Austria

Reconstructing Karl Polanyi: Excavation & Critique
By Gareth Dale
Pluto, 2016
246 pp., $33.88

As a well-known British socialist activist and an academic political economist, Gareth Dale is thus ideally placed to write about Karl Polanyi, writes Derek Wall.

Polanyi was a leading 20th century critic of the free market economics that crystallised into the neoliberal system that is now threatening our planet.

The Austrian legislative elections, held on October 15, finished with one clear winner: 31-year-old Sebastian Kurz, who leads the conservative Austrian People’s Party (OVP). His party emerged as the biggest political force in the country, winning 31.7% of the votes and 61 of the 183 seats in Austrian parliament’s lower house, the National Council.

Kurz is now set to become Austria’s new chancellor – the youngest in the country’s history – and thereby completing his meteoric rise to the top.

Austria elected its president on May 22 in the second round of voting, with the neoliberal green candidate Alexander Van der Bellen narrowly beating far-right Freedom Party (FPÖ) candidate Norbert Hofer with 50.3% of the vote.

The FPÖ, a right-wing populist and authoritarian German nationalist party of former leader Jörg Haider, was founded in the 1950s. It was a political party for ex-Nazis who never broke with their Nazi tradition.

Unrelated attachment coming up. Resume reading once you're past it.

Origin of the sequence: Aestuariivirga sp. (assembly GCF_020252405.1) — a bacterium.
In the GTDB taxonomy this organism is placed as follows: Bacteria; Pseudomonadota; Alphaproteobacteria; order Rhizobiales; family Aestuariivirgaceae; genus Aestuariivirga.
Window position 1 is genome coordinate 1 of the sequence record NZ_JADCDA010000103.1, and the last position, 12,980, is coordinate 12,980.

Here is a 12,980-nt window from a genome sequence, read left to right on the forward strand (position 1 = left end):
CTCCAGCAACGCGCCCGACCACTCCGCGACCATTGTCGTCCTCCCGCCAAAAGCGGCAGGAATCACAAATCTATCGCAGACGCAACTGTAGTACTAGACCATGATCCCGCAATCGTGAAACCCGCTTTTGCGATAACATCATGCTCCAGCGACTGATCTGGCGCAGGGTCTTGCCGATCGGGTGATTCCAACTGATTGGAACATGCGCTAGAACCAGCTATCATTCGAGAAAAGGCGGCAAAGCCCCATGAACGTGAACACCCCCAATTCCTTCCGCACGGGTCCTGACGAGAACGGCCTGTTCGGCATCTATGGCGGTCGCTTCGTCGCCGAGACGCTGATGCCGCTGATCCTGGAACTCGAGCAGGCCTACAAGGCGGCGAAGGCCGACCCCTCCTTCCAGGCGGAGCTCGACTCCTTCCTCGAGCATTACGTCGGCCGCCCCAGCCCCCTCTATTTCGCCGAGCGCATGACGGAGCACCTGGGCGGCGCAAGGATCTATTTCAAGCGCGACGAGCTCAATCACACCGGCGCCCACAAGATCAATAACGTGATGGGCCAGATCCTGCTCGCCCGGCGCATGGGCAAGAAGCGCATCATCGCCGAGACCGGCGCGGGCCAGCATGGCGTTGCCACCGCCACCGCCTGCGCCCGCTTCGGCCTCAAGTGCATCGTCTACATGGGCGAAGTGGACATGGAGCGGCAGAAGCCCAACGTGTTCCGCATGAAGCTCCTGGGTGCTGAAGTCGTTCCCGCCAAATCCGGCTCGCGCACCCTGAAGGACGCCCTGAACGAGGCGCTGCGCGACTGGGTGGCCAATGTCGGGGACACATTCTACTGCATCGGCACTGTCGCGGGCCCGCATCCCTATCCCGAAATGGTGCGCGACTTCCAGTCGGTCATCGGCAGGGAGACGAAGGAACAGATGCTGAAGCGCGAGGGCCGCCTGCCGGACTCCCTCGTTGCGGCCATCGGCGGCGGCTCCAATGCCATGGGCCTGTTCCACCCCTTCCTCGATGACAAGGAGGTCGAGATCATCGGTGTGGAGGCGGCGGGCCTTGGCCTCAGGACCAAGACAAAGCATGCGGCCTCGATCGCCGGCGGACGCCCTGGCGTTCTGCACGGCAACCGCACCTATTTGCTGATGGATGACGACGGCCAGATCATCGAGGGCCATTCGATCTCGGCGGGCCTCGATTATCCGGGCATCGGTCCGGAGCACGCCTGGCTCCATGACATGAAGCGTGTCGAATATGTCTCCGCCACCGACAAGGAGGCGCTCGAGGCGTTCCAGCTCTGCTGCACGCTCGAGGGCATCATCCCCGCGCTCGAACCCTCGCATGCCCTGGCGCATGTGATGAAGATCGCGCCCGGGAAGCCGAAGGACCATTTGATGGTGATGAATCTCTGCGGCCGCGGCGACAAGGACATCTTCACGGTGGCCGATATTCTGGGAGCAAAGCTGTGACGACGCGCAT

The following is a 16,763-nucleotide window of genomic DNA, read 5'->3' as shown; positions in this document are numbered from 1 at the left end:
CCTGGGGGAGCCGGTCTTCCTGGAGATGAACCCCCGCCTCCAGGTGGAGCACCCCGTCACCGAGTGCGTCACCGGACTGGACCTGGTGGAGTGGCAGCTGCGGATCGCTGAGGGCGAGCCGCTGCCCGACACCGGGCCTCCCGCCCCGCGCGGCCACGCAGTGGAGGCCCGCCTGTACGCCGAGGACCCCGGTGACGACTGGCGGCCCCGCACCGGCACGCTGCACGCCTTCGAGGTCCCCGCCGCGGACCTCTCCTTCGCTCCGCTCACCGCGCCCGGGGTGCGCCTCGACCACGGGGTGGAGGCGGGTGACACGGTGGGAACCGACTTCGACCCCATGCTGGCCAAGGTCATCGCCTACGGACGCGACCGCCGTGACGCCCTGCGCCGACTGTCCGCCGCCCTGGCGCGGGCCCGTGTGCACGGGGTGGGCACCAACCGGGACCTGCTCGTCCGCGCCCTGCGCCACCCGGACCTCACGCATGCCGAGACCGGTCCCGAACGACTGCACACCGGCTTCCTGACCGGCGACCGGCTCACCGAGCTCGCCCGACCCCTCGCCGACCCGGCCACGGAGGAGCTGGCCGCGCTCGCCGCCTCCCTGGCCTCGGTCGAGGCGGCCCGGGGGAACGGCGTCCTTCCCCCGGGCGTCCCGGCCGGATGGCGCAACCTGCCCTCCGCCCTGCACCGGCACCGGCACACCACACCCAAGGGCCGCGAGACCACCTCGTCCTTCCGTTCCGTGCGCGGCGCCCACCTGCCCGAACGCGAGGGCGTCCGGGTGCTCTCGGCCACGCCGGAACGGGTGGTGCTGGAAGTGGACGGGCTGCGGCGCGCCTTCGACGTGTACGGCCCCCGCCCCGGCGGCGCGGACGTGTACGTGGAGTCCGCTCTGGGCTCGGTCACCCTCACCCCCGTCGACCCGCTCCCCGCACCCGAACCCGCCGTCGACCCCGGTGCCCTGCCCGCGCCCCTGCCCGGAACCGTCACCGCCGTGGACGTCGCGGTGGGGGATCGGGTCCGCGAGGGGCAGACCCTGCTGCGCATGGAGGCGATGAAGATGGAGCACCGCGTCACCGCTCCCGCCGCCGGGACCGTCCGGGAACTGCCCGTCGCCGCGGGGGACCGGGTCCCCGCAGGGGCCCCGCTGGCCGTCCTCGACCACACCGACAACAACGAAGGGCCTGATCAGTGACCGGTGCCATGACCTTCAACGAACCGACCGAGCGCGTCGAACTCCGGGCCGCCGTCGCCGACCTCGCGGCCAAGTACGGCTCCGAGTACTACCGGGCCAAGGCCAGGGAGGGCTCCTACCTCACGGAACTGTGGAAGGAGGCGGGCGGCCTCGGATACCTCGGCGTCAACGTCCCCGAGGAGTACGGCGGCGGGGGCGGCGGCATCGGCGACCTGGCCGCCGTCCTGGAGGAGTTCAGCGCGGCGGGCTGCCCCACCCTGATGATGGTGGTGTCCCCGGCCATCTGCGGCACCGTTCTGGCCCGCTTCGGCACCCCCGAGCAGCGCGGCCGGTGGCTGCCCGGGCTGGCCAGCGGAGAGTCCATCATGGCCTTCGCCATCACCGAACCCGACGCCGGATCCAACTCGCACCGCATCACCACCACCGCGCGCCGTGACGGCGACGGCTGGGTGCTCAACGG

Austria, as well as Serbia and Croatia, have joined other European countries in temporarily closing their borders.

On September 21, Croatia closed its last checkpoint for trucks on the Serbian border where thousands of refugees are waiting to cross in the hope of a better life.


30,000 people marched in Vienna on August 31 to demonstrate against inhumane treatment of refugees.

In less than a fortnight a series of tragedies took place on the borders of Europe, spurring a continent-wide debate over refugee policy.

On August 26, about 200 refugees perished at sea as their ship capsized off the coast of Libya on its way to Italy.

For nine long years Gail Hickey and her family have indefatigably campaigned for justice over the death of their son, TJ Hickey, an Aboriginal man who was 17 years old. He died as a consequence of a pursuit by Redfern police that ended with his death the following day.

For nine long years Gail, the family and their supporters have been telling and re-telling the history. His bike was rammed by a police car, he was thrown in the air with great force, and landed on a spiked fence line with great force.

Thousands gathered in Vienna and other cities across Austria on November 27 to oppose government cuts in education, heath care and family allowances, the Morning Star said on November 28.

Students, trade unionists and pensioners carried placards reading: “Take it from the rich”, and “You want to prune the budget, we want to overturn you”.

The government, a coalition between the Social Democrats and the conservative People’s Party, is seeking to reduce public spending by €1.6 billion next year.

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